NCdt Sarah Kiervin 27123: GG’s Canadian Leadership Conference

The Governor General’s Canadian Leadership Conference Visits RMCC

By: NCdt Sarah Kiervin 27123

The Governor General’s Canadian Leadership Conference is an initiative which seeks to explore and enhance the practice of leadership in Canada. Members of the conference are chosen from across the country based on their potential to become senior leaders in their respective fields. They participate in an intense two weeks of tours and presentations in a particular region of Canada. The institutions which they tour run the gamut from prisons to universities, such as the Royal Military College, with each offering a unique learning experience. The 17 privileged cadets who welcomed the conference members were afforded the opportunity, not only to show off their home and place of work, but to learn from the event themselves.


The day began on Sunday, May 31st with breakfast at the Senior Staff Mess where Commander Mike Mooz greeted the guests with an introduction to RMCC’s history as well as the innovation in leadership which is fostered here. Each of the seventeen cadets was paired with a conference member for breakfast, allowing cadets to share their personal experiences at RMC and affording them the opportunity to learn from their guest. This hour long session was nothing short of inspiring for many of the cadets.

After breakfast, the group was exposed to some drill movements. The lesson was led by PO1 Strickland and OCdt Duncan Matthewson 26961. A couple of the guests were already familiar with drill, having come from backgrounds in the reserves or the RCMP, however, most were new to the idea and everybody wore a smile as the conference members struggled to match each others pace. As the crash course came to a close they had just managed to find their step. Feeling accomplished, and with pictures and videos of the effort on their phones, the conference members moved on to tour the campus.

The tour was focussed specifically on the SLOWPOKE reactor, the heart of RMCC’s Chemistry and Chemical Engineering department. In addition, Dr. Kela Weber, a specialist in the field of environmental stewardship, delivered a presentation to the conference members about the Environmental Science Group and the work they’ve done throughout Canada. The Aboriginal participants were especially interested to hear how Dr. Weber’s work has been affecting the Canadian North and many First Nations communities. As a unique and coveted aspect of the College’s research and teaching capabilities, the SLOWPOKE reactor and its team were an important part of this tour.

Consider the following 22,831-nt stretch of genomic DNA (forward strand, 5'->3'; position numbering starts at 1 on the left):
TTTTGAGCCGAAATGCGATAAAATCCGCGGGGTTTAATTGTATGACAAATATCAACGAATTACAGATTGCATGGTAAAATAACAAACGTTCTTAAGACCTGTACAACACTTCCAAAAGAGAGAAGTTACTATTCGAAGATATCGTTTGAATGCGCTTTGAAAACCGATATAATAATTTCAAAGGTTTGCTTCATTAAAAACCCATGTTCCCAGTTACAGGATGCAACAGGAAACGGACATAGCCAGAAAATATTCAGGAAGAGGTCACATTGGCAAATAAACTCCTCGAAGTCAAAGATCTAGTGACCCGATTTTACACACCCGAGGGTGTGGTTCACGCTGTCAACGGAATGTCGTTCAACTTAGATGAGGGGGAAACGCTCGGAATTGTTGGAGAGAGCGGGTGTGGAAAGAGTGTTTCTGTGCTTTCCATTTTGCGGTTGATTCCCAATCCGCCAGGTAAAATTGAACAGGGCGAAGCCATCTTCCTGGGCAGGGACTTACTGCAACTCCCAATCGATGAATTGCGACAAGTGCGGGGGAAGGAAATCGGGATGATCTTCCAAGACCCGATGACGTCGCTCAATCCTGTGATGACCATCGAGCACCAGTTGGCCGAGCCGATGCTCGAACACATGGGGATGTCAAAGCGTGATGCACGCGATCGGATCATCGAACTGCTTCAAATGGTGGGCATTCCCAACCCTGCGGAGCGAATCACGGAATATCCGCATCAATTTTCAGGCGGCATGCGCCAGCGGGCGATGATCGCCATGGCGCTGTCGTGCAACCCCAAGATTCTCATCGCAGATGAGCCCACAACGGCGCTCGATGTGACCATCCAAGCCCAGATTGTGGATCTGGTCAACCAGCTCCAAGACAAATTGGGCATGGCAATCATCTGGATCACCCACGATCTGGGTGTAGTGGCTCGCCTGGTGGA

Next, Capt Joel Weatherby introduced the group to the FYOP obstacle course. Videos detailing the physical feat which all cadets entering the college must conquer were met with applause from the audience. The obstacle course is a challenge of leadership at all levels, ranging from the first year IC, 2IC, and even 3IC of each flight, to their cadet section commanders and flight leaders, to the cadets who help to organize each individual obstacle, and finally the cadets and training wing members who organize them. Hopefully the impression left by this presentation was representative of the impression the obstacle course leaves on each cadet at the College.

The group was then shown the memorial staircase and surrounding artifacts in Currie Hall, by Ross Mackenzie, the College historian and museum curator. He briefly expressed the meaning it imports to those at the College, even as they may see it every day.

The morning ended with a discussion on leadership and innovation at RMCC, beginning with a synopsis of RMCC’s organization by Dr. Phil Bates, Vice Principle Academics. Dr. Bates began with an explanation of the three wings at the College (Academic, Military, and Cadet) and how they work together to produce cadets who receive both a degree and a commission at the end of their four years here. The four pillars system was then expanded on from its introduction by Commander Mooz earlier. The application and support of the fitness, military, bilingualism, and academic aspects of life at the College segued into an introduction of the new leadership level progression model. After this brief explanation of the mechanics of the College, a discussion between the conference members and cadets began, including OCdt Em Prosper 27148, OCdt Gabrielle Archambault 26459 (the incoming CWC), and OCdt Luc Bilodeau 26754. The discussion was moderated by LCol Soo Sutherland and Capt Brendan Kilburn, and it answered questions on many aspects of college life, ranging from the recruiting process to the female experience in a male dominated field such as the army, which both OCdt Archambault and OCdt Prosper are part of. Other discussion topics covered the means by which cadets receive moral and emotional support, and the application of discipline should the cadets misbehave.

Overall, the cadets were described to have shone. Dr. Bates considers the cadets to be the College’s “bestselling feature”. It was a pleasure for the seventeen cadet participants to have been a part of this unique experience and to get a chance to exact a positive impact on the public’s understanding of the College.